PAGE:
Students Find Oldest Stars in the Universe

Undergrads from the Massachusetts Institute of Technology (MIT) have discovered three of the oldest stars in the universe. All of them sit within the “halo” of the Milky Way. That’s the circle of stars beyond our galaxy’s main, visible section.

The unlikely discovery stemmed from an undergraduate class in 2022. The students had signed up for the Observational Stellar Archaeology course. They learned various techniques used to study ancient stars, then received a homework assignment: Apply these techniques to stars that had never been analyzed.

They identified the three stars that are the basis of the newly published study. Many of the undergraduates are listed as co-authors.

“This class immediately put us at the frontier of research in astrophysics,” said Hillary Andales, co-author and one of the students.

Astrophysicist Anna Frebel led the study and gave the students the data that she herself had collected using the Magellan-Clay Telescope at Chile’s Las Campanas Observatory. The group began looking for stars with low amounts of strontium and barium.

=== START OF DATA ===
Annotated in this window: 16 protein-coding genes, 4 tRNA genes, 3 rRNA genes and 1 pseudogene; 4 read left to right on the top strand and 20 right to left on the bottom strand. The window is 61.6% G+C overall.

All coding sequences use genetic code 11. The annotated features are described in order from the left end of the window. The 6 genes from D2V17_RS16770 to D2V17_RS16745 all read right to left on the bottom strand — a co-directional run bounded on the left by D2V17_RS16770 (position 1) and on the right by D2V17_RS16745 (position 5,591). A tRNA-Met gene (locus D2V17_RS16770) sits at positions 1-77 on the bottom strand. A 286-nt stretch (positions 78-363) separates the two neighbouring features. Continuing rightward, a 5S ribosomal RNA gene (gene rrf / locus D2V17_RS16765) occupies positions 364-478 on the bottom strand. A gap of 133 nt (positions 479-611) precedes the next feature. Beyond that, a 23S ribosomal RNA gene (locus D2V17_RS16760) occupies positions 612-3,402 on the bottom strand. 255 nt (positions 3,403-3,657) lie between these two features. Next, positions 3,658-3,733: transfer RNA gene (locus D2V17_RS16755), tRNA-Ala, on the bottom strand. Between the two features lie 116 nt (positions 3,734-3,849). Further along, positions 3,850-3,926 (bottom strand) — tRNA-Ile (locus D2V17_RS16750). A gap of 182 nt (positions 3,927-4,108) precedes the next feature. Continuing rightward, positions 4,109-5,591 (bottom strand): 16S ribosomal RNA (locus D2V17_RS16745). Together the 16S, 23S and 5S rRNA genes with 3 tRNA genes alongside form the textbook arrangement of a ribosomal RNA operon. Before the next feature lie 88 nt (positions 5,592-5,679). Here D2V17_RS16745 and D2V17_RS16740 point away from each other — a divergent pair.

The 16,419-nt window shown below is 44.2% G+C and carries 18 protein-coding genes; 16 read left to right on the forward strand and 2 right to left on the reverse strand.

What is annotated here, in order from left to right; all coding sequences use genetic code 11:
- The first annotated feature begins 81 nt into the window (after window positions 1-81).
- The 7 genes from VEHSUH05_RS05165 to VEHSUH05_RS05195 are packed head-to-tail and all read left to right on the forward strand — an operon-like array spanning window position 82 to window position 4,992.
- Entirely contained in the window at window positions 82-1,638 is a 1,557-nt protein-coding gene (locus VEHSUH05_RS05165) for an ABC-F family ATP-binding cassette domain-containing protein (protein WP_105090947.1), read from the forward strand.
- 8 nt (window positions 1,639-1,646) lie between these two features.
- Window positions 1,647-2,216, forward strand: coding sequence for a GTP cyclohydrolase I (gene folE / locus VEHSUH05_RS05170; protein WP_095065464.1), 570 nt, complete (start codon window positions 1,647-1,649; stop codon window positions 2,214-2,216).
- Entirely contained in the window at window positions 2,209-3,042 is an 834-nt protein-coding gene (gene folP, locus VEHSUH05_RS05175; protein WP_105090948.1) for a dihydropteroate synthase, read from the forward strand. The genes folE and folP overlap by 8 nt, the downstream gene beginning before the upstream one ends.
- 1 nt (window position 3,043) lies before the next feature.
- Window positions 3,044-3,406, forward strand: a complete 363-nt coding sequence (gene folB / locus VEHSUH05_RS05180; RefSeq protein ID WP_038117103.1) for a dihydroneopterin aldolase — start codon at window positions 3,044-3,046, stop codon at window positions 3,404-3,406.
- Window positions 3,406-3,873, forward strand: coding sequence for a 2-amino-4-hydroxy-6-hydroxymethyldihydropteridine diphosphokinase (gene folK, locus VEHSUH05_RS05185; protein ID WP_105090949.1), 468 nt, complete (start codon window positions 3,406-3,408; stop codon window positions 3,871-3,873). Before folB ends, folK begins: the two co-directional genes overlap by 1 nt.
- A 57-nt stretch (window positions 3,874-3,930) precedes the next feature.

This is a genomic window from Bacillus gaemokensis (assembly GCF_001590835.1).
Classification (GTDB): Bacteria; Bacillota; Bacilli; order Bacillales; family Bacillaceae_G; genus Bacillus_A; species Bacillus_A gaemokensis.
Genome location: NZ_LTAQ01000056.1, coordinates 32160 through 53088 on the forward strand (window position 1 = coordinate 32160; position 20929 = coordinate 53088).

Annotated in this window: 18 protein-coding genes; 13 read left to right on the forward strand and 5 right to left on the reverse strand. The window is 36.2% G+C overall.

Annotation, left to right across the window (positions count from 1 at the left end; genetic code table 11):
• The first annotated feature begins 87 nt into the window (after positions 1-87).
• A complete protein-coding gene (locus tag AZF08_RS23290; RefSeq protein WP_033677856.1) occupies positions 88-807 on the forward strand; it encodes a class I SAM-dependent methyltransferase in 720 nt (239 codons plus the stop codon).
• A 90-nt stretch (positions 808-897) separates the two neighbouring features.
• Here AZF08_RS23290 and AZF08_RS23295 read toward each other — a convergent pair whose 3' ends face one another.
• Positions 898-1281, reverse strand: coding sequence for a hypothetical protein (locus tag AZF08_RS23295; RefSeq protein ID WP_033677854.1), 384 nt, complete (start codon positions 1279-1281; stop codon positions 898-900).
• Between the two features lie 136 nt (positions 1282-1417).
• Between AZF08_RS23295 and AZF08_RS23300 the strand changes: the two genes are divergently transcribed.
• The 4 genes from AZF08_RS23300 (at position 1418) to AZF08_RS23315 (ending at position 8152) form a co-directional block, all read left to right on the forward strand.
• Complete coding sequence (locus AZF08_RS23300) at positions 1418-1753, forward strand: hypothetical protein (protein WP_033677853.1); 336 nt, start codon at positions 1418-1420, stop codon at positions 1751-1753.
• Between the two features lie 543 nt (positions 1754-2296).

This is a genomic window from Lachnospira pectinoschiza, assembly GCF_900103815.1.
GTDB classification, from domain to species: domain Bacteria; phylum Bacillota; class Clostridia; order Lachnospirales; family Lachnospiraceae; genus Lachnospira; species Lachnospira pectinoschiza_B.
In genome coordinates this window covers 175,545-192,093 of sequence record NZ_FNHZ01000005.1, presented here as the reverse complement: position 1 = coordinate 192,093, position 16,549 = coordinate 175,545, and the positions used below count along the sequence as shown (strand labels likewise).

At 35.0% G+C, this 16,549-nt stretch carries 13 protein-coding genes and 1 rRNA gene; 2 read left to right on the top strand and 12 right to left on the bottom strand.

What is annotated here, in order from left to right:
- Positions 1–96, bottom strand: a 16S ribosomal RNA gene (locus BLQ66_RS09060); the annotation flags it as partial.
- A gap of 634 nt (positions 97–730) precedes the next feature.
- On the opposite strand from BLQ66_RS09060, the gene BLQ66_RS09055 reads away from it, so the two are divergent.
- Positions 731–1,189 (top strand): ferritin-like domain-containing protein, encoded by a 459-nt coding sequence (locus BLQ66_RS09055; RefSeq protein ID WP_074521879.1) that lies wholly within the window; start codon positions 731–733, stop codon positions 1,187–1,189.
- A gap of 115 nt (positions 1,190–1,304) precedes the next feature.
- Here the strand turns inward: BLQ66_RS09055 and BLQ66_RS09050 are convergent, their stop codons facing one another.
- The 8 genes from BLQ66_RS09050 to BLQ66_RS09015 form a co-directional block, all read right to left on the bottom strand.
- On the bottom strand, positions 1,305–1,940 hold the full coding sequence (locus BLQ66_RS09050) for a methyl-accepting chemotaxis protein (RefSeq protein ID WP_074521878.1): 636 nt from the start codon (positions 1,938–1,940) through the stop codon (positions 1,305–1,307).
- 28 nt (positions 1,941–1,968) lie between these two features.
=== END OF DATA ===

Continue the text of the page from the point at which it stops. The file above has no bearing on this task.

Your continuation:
Rare elements

These two elements were not abundant after the Big Bang. At that time, the universe consisted mainly of hydrogen and helium. The spectra of the stars revealed which of them had low levels of strontium and barium.

The three stars in the study were discovered in 2013, but no one had analyzed their spectra. All three held very low amounts of strontium, barium, and iron, and came into existence between 12 and 13 billion years ago. The universe is considered 13.7 billion years old.

All of the stars are Small Accreted Stellar System stars (SASS). This means they were once part of their own galaxies, but the Milky Way has now absorbed these older, smaller entities.

The other clue that these stars were both ancient and from other galaxies was their movement. In general, most stars in the main disk of a galaxy move in the same direction. These three were going the wrong way. This suggests that their old galaxies were absorbed into the Milky Way at different angles, and the stars have continued on their original trajectories.

Wrong way, gang

“The only way you can have stars going the wrong way from the rest of the gang is if you threw them in the wrong way,” said Frebel.

Frebel is certain that there are more ancient, undiscovered stars in that region of space.

“These oldest stars should definitely be there, given what we know of galaxy formation,” she said in a statement. “They are part of our cosmic family tree. And we now have a new way to find them.”

Rebecca McPhee

Rebecca McPhee is a freelance writer for ExplorersWeb.

Rebecca has been writing about open water sports, adventure travel, and marine science for three years. Prior to that, Rebecca worked as an Editorial Assistant at Taylor and Francis, and a Wildlife Officer for ORCA.

Based in the UK Rebecca is a science teacher and volunteers for a number of marine charities. She enjoys open water swimming, hiking, diving, and traveling.